Now the biggest question is, for how long will the ongoing eruption last? That's the tricky question because we cannot know for sure what is going on down there. For example, we know more about the Moon's surface than we know of our own ocean floors. The short answer to that question and the classic one is that no one knows for how long this or any eruption will last! The more advanced answer is that this could last for decades or even centuries. There is both geochemical and geophysical evidence suggesting that this might end up as a shield eruption. There are several old lava shields (or shield volcanoes) on Reykjanes, but we have not had an eruption like that in 7000 years.
This eruption could last for decades or even centuries.
Sheild volcanoes are incredibly voluminous and are eruptions that could last for 30, 40, 50, or even 150 years, which is a long time on a human scale! We have many shield volcanoes all over Iceland that are a few thousand years old and were formed after the last glaciation ended around 10-11 thousand years ago. Famous shields are Skjaldbreiður, Trölladyngja, and Ok, for example, and Kilauea in Hawaii.
Lava shields take up a lot of room and volume, but they are pretty innocent looking from afar because of their gradual 8° slope. But don't let that deceive you because from their base up to the top, they can be quite tall and often over 1000 m. The largest known shield is on Mars and is called Mt Olympus. It is 21 km high, and theoretically, you wouldn't even notice that you were hiking up the mountain.
If we go back in time to the peak of our last glaciation was some 25 thousand years ago, a large glacier covered Iceland. The size of that glacier was 210 thousand km2, but the size of Iceland's landmass is 103 thousand km2. So yes, this large glacier was way more extensive than the country itself. Just imagine all that heavy weight and pressure on the cust, making it very challenging for magmas in the crust to reach the surface. As our last glaciation then ended some 10-11 thousand years ago, all that heavy weight was lifted from the crust as that glacier started to retreat. With that enormous weight gone, it took a lot of pressure of magma sitting in the crust, which resulted in a lot of volcanic activity, and thus, a lot of shields were formed in the ice-free environment. We also know that the magma in the ongoing eruption originates from a relatively deep source at around 20 km depth in the crust, which is at the boundary where the mantle meets the oceanic crust. Thus, there is a possibility that this eruption will have plenty of material to work with and is not nearly finished. The chemical composition of this eruption is also very similar to the compositions of the older shields on Reykjanes.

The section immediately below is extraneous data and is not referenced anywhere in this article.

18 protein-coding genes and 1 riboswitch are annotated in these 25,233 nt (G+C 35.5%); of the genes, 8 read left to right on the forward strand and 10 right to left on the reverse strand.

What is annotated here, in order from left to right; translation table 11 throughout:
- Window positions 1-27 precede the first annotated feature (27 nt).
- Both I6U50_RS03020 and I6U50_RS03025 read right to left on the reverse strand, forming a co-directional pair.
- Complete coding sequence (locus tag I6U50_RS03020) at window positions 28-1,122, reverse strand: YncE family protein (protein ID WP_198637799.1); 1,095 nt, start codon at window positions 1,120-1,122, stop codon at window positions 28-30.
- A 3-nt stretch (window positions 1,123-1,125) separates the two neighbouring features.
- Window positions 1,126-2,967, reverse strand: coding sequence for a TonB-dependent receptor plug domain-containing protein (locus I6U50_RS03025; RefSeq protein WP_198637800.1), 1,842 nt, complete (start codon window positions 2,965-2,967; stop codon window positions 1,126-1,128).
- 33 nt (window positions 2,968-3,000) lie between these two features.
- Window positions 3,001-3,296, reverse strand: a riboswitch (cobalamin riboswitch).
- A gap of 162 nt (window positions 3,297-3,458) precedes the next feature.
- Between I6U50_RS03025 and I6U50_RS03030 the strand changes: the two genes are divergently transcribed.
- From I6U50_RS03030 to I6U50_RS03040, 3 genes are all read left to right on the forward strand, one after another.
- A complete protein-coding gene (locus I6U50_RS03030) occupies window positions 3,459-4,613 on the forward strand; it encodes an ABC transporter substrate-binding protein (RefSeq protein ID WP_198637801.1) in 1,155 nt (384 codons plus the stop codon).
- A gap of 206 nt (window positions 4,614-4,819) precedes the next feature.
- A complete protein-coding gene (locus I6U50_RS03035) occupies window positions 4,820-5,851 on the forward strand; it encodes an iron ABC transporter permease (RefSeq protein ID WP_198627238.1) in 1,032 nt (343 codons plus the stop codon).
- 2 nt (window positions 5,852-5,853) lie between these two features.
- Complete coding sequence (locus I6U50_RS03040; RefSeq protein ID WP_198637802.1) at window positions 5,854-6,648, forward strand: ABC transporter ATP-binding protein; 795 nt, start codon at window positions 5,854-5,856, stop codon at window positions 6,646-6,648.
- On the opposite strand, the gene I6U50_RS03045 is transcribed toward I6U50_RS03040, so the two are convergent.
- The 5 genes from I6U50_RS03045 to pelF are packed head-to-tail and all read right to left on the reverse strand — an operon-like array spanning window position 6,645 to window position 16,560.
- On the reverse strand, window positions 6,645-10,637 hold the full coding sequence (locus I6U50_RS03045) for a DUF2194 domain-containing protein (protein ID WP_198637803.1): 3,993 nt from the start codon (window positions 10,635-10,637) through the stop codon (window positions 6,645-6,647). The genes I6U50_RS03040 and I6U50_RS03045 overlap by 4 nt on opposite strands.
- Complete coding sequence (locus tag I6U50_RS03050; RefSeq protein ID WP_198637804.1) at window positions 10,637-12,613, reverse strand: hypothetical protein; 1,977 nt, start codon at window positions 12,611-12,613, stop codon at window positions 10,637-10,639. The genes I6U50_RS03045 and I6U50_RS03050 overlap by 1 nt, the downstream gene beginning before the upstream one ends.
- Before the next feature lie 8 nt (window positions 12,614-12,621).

This eruption could, of course, stop at any moment, but since we are expecting that this could end up as a shield, the ongoing eruption could turn off and on with intervals. But it is too soon to tell.
The big question is, why now?
Even though a lot is suggesting that our current eruption might end up as a shield volcano, the big question is, why… why now? It's not like we are lifting a glacier of Reykjanes now. Maybe it's just time for a shield, as simple as that.
While the uncertainty remains, it is essential to enjoy the eruption and admire all the forces Mother Nature offers. Although we seem to have an idea of how she thinks, she is still full of surprises.
A volcano erupts
For the first time in 800 years, a volcano erupts in our capital's backyard.